12:15 p.m. Open Men’s 4 km Championship
12:45 p.m. Open Women’s 8 km Championship
1:30 p.m. Masters Women’s 8 km Championship
Sunday, February 13
10:00 a.m. Junior Men’s 8 km Championship
10:45 a.m. Open Women’s 4 km Championship
11:15 a.m. Open Men’s 12 km Championship
A LITTLE HISTORY: This year’s national championships will be the 107th edition of the men’s event and the 41st race for the women. The men’s race dates back to 1890, when the first championship took place under the guidance of the Amateur Athletic Union (USATF replaced the AAU as America’s track and field governing body in 1979). No events took place in 1893-96, 1899-1900 and 1904. The USA Championships were not conducted in 1998 due to the change from hosting the event in early December to conducting the event in February, beginning in 1999. The first women’s championship took place in 1964. The men’s and women’s Championships were held together for the first time in 1979.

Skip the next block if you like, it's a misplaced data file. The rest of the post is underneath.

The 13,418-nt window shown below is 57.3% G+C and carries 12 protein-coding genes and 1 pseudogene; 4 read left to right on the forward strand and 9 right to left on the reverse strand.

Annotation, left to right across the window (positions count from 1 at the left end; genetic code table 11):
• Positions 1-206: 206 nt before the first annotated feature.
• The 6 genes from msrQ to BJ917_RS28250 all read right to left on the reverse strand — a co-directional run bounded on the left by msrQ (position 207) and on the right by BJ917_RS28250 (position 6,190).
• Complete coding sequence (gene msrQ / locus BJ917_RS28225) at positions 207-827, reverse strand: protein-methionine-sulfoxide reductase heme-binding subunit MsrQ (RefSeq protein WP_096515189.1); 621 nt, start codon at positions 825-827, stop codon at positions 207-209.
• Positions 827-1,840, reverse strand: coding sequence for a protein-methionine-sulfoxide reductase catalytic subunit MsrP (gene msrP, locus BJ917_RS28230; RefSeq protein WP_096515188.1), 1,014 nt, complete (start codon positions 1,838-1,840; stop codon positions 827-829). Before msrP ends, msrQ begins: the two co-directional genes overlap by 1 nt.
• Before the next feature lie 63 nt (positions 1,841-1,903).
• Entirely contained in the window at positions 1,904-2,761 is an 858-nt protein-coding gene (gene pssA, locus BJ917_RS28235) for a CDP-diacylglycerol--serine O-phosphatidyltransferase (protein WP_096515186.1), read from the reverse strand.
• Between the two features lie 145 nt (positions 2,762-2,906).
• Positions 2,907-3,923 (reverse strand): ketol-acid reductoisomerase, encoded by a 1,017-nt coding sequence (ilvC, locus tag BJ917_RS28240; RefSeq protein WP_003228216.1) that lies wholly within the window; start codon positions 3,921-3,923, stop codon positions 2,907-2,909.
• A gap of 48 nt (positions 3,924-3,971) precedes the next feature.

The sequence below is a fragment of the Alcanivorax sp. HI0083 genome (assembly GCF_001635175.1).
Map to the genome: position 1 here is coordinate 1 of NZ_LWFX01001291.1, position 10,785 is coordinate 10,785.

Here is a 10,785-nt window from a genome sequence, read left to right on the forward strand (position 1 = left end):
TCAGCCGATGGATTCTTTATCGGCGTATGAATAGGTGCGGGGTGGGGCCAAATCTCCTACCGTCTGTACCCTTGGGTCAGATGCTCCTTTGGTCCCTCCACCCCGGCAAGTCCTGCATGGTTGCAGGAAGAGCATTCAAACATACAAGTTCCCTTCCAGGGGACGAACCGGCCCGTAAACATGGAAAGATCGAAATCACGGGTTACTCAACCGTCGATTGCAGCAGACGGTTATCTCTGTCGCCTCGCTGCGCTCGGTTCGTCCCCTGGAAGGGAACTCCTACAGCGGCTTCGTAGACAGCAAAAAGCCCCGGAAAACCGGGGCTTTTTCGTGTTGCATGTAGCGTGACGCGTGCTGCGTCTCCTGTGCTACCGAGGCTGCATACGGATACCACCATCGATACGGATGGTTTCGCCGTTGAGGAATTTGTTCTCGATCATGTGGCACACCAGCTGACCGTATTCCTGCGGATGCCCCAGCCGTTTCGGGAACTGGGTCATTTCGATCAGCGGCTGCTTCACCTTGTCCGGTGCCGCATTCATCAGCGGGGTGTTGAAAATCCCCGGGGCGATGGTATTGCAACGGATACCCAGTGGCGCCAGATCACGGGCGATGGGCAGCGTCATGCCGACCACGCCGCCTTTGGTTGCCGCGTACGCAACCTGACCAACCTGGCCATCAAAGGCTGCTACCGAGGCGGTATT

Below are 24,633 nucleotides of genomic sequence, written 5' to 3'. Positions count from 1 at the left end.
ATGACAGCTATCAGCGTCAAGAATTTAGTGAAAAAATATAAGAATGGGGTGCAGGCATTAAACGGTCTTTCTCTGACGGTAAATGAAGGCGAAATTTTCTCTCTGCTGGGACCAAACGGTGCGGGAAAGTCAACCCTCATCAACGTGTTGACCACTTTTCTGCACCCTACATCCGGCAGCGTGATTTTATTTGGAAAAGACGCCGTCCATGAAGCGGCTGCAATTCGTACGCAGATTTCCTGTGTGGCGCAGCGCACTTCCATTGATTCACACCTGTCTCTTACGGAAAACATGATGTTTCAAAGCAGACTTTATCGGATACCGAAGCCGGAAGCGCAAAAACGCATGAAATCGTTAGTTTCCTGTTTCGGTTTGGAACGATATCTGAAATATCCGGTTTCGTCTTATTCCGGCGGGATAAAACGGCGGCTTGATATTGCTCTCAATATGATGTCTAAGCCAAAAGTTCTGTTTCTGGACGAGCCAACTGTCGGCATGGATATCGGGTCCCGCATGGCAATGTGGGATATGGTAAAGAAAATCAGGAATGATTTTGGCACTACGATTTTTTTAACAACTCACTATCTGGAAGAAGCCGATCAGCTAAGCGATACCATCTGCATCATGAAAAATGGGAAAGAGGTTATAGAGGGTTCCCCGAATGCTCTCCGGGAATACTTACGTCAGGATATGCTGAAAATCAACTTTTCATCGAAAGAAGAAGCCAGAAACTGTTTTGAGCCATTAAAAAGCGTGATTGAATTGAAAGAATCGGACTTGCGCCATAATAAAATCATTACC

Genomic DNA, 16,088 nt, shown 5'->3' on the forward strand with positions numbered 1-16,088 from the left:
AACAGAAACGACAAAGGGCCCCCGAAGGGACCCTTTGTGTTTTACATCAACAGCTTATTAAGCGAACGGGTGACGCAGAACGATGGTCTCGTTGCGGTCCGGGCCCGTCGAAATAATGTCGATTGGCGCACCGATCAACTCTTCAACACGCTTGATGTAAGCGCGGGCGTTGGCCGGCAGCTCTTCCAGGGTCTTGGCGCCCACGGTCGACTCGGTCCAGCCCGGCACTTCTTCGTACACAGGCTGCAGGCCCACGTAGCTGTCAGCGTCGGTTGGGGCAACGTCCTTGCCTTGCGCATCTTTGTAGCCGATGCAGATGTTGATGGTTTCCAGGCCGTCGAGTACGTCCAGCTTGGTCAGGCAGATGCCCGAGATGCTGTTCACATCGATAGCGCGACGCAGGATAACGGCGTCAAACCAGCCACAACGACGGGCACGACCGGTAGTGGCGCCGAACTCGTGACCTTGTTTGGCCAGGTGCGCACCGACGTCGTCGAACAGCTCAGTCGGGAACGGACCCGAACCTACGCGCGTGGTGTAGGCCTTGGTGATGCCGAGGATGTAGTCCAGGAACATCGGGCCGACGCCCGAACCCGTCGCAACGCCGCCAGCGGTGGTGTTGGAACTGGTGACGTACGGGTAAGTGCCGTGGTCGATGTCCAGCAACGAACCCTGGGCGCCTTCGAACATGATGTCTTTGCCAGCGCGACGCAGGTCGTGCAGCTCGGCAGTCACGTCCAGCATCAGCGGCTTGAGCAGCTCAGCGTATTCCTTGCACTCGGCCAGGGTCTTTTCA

Past champions of the men’s event include all-time greats such as seven-time champ Don Lash (1934-’40), four-time winner and 1972 Olympic marathon gold medalist Frank Shorter (1970-’73) and three-time New York Marathon winner Alberto Salazar, all National Track & Field Hall of Famers. Past winners include eight-time U.S. cross country champ Pat Porter (1982-’89), two-time Olympian Bob Kennedy and 1996 Olympic Marathon Trials winner Bob Kempainen. At the 2000 Championships in Greensboro, N.C., Adam Goucher became the first and only man in history to win both the long and short course races at the same Championships. The 4 km competitions for senior men and women were added in 1998.